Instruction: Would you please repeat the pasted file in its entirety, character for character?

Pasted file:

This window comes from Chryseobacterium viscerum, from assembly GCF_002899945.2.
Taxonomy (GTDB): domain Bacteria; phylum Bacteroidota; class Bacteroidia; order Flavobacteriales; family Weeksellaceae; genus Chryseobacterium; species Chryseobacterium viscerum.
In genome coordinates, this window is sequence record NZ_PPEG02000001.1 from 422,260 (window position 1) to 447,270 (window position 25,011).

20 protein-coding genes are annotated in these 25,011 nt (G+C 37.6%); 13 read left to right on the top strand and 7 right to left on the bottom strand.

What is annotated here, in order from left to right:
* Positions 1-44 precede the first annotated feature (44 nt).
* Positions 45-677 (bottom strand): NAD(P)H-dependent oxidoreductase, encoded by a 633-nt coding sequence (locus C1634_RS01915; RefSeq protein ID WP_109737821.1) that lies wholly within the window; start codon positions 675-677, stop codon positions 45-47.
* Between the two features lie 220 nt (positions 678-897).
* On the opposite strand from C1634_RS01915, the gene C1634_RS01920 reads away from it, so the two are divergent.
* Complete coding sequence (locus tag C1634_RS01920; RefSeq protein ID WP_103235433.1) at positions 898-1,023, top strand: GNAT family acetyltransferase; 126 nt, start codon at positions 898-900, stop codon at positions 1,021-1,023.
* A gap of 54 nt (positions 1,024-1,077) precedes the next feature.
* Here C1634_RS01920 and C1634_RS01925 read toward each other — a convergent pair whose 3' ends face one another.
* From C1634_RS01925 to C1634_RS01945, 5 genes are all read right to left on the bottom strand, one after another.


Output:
This window comes from Chryseobacterium viscerum, from assembly GCF_002899945.2.
Taxonomy (GTDB): domain Bacteria; phylum Bacteroidota; class Bacteroidia; order Flavobacteriales; family Weeksellaceae; genus Chryseobacterium; species Chryseobacterium viscerum.
In genome coordinates, this window is sequence record NZ_PPEG02000001.1 from 422,260 (window position 1) to 447,270 (window position 25,011).

20 protein-coding genes are annotated in these 25,011 nt (G+C 37.6%); 13 read left to right on the top strand and 7 right to left on the bottom strand.

What is annotated here, in order from left to right:
* Positions 1-44 precede the first annotated feature (44 nt).
* Positions 45-677 (bottom strand): NAD(P)H-dependent oxidoreductase, encoded by a 633-nt coding sequence (locus C1634_RS01915; RefSeq protein ID WP_109737821.1) that lies wholly within the window; start codon positions 675-677, stop codon positions 45-47.
* Between the two features lie 220 nt (positions 678-897).
* On the opposite strand from C1634_RS01915, the gene C1634_RS01920 reads away from it, so the two are divergent.
* Complete coding sequence (locus tag C1634_RS01920; RefSeq protein ID WP_103235433.1) at positions 898-1,023, top strand: GNAT family acetyltransferase; 126 nt, start codon at positions 898-900, stop codon at positions 1,021-1,023.
* A gap of 54 nt (positions 1,024-1,077) precedes the next feature.
* Here C1634_RS01920 and C1634_RS01925 read toward each other — a convergent pair whose 3' ends face one another.
* From C1634_RS01925 to C1634_RS01945, 5 genes are all read right to left on the bottom strand, one after another.